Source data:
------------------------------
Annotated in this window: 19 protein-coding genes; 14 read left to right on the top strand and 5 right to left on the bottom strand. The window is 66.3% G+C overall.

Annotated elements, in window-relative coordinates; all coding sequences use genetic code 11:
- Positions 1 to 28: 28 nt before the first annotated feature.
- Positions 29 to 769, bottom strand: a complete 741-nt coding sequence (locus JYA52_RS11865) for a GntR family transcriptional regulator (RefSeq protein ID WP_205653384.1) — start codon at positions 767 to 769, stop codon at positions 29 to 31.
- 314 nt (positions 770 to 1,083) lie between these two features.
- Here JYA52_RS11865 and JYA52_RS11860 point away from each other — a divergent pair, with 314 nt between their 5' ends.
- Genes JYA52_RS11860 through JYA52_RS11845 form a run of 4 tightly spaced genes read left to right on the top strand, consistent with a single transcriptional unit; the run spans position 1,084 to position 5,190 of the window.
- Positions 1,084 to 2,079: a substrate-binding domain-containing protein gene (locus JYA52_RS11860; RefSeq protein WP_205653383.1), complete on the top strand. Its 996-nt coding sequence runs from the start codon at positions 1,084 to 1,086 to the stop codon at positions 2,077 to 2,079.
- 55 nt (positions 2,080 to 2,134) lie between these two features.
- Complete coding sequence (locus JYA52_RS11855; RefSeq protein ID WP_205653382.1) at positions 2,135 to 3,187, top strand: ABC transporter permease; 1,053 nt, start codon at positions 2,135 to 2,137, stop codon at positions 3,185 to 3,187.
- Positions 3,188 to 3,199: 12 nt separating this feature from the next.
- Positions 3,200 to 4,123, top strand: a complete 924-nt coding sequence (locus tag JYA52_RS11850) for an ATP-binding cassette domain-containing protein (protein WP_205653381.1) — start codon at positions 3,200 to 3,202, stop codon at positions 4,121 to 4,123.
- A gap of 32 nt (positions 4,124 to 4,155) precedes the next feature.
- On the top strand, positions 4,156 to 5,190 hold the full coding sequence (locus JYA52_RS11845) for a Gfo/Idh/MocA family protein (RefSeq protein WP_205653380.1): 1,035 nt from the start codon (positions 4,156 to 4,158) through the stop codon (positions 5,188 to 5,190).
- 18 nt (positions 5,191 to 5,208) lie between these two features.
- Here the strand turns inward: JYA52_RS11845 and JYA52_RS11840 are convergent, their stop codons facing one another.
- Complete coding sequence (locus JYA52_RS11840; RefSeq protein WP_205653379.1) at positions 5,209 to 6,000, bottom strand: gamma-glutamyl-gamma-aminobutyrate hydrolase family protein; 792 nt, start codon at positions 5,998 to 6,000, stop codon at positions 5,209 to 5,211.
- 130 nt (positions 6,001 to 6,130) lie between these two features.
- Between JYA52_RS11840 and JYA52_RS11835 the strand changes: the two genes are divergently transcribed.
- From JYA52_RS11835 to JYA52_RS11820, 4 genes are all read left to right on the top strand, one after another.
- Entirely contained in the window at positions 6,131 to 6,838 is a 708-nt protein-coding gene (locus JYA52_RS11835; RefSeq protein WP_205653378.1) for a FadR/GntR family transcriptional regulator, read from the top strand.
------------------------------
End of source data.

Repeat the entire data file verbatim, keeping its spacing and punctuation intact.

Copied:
Annotated in this window: 19 protein-coding genes; 14 read left to right on the top strand and 5 right to left on the bottom strand. The window is 66.3% G+C overall.

Annotated elements, in window-relative coordinates; all coding sequences use genetic code 11:
- Positions 1 to 28: 28 nt before the first annotated feature.
- Positions 29 to 769, bottom strand: a complete 741-nt coding sequence (locus JYA52_RS11865) for a GntR family transcriptional regulator (RefSeq protein ID WP_205653384.1) — start codon at positions 767 to 769, stop codon at positions 29 to 31.
- 314 nt (positions 770 to 1,083) lie between these two features.
- Here JYA52_RS11865 and JYA52_RS11860 point away from each other — a divergent pair, with 314 nt between their 5' ends.
- Genes JYA52_RS11860 through JYA52_RS11845 form a run of 4 tightly spaced genes read left to right on the top strand, consistent with a single transcriptional unit; the run spans position 1,084 to position 5,190 of the window.
- Positions 1,084 to 2,079: a substrate-binding domain-containing protein gene (locus JYA52_RS11860; RefSeq protein WP_205653383.1), complete on the top strand. Its 996-nt coding sequence runs from the start codon at positions 1,084 to 1,086 to the stop codon at positions 2,077 to 2,079.
- 55 nt (positions 2,080 to 2,134) lie between these two features.
- Complete coding sequence (locus JYA52_RS11855; RefSeq protein ID WP_205653382.1) at positions 2,135 to 3,187, top strand: ABC transporter permease; 1,053 nt, start codon at positions 2,135 to 2,137, stop codon at positions 3,185 to 3,187.
- Positions 3,188 to 3,199: 12 nt separating this feature from the next.
- Positions 3,200 to 4,123, top strand: a complete 924-nt coding sequence (locus tag JYA52_RS11850) for an ATP-binding cassette domain-containing protein (protein WP_205653381.1) — start codon at positions 3,200 to 3,202, stop codon at positions 4,121 to 4,123.
- A gap of 32 nt (positions 4,124 to 4,155) precedes the next feature.
- On the top strand, positions 4,156 to 5,190 hold the full coding sequence (locus JYA52_RS11845) for a Gfo/Idh/MocA family protein (RefSeq protein WP_205653380.1): 1,035 nt from the start codon (positions 4,156 to 4,158) through the stop codon (positions 5,188 to 5,190).
- 18 nt (positions 5,191 to 5,208) lie between these two features.
- Here the strand turns inward: JYA52_RS11845 and JYA52_RS11840 are convergent, their stop codons facing one another.
- Complete coding sequence (locus JYA52_RS11840; RefSeq protein WP_205653379.1) at positions 5,209 to 6,000, bottom strand: gamma-glutamyl-gamma-aminobutyrate hydrolase family protein; 792 nt, start codon at positions 5,998 to 6,000, stop codon at positions 5,209 to 5,211.
- 130 nt (positions 6,001 to 6,130) lie between these two features.
- Between JYA52_RS11840 and JYA52_RS11835 the strand changes: the two genes are divergently transcribed.
- From JYA52_RS11835 to JYA52_RS11820, 4 genes are all read left to right on the top strand, one after another.
- Entirely contained in the window at positions 6,131 to 6,838 is a 708-nt protein-coding gene (locus JYA52_RS11835; RefSeq protein WP_205653378.1) for a FadR/GntR family transcriptional regulator, read from the top strand.